Multi-racialism has shaped many major national policies in Singapore, spanning education,
housing and politics, such as the Housing & Development Board’s ethnic integration policy
which ensures ethnic representation and diversity in Singaporeans’ living environment.
While Singapore is often regarded as a success story for multiculturalism,Mr Hassan feels
that there exists small pockets — for example, the Special Assistance Plan (SAP) programme
in schools and full-day Madrasahs — where young Singaporeans’ exposure toand understanding
of races and religions that are not their own may be limited.
In addition, Singapore’s connectedness and its openness — including to newcomers — means
there are those who may arrive with a different understandingof the country’s cultures and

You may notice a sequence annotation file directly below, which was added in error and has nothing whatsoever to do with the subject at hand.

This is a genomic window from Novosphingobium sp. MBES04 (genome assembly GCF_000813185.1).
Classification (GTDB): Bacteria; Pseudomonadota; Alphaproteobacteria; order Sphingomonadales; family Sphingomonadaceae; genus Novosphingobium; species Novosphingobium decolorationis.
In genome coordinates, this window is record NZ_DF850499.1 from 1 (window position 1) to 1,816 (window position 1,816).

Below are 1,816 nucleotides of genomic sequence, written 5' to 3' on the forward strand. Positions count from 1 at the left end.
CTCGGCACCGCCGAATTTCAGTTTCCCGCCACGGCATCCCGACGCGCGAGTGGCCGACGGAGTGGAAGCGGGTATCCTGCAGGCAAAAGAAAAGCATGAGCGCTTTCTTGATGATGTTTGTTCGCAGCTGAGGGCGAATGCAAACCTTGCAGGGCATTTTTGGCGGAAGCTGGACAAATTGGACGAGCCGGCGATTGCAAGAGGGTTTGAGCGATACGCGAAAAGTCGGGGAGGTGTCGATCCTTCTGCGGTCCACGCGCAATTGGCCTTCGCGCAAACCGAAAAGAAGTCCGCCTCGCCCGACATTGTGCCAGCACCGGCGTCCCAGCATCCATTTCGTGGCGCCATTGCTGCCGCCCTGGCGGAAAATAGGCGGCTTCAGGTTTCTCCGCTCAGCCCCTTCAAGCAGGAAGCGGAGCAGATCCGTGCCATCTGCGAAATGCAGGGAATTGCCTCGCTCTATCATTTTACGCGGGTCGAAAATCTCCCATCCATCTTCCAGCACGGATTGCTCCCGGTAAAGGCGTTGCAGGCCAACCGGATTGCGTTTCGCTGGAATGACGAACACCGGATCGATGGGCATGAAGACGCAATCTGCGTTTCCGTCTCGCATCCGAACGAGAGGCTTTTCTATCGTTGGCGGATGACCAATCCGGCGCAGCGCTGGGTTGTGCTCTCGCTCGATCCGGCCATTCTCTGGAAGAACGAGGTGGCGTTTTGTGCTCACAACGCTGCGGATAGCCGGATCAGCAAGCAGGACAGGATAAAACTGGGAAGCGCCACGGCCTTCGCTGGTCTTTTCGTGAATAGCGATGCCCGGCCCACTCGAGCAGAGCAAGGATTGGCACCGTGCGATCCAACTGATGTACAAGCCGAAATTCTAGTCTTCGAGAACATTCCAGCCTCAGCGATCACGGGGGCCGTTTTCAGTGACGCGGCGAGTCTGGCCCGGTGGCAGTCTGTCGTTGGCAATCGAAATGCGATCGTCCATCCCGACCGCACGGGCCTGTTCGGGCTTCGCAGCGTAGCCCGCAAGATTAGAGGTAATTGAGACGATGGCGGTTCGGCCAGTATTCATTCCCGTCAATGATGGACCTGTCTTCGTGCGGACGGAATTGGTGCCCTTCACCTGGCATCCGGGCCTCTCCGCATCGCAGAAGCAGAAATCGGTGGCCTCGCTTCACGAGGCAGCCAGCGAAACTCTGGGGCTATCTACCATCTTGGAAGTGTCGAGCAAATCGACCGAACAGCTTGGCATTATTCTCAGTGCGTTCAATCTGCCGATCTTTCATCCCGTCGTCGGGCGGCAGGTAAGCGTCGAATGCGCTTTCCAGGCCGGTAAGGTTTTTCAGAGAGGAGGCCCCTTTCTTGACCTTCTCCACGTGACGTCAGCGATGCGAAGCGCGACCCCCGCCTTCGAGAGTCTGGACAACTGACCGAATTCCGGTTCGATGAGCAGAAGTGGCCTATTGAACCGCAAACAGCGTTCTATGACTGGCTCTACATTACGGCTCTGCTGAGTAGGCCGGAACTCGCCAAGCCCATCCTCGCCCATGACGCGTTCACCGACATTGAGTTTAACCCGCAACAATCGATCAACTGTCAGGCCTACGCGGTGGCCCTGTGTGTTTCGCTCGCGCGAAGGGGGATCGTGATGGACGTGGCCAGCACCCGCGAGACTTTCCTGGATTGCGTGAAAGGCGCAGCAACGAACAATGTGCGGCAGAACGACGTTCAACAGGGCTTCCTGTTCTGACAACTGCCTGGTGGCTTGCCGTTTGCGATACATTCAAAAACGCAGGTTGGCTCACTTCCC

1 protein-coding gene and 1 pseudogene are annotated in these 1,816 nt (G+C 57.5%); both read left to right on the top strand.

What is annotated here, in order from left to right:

religions, as well as their own, which adds to the diversity and complexities of
Additionally, terrorism is today’s reality for any country. Facing a persistent terror
threat, one key pillar of defence is a united community, fostered through trust built over
The CSCS platform focuses on commonalities across faiths and cultures, in the hope that any
potential fallout arising from a lack of awareness or misunderstanding will be mitigated.
CSCS, which was first adopted by the South East Community Development Council, has since
been scaled up and implemented across all five districts in Singapore, with support from the
Ministry of Culture, Community and Youth (MCCY).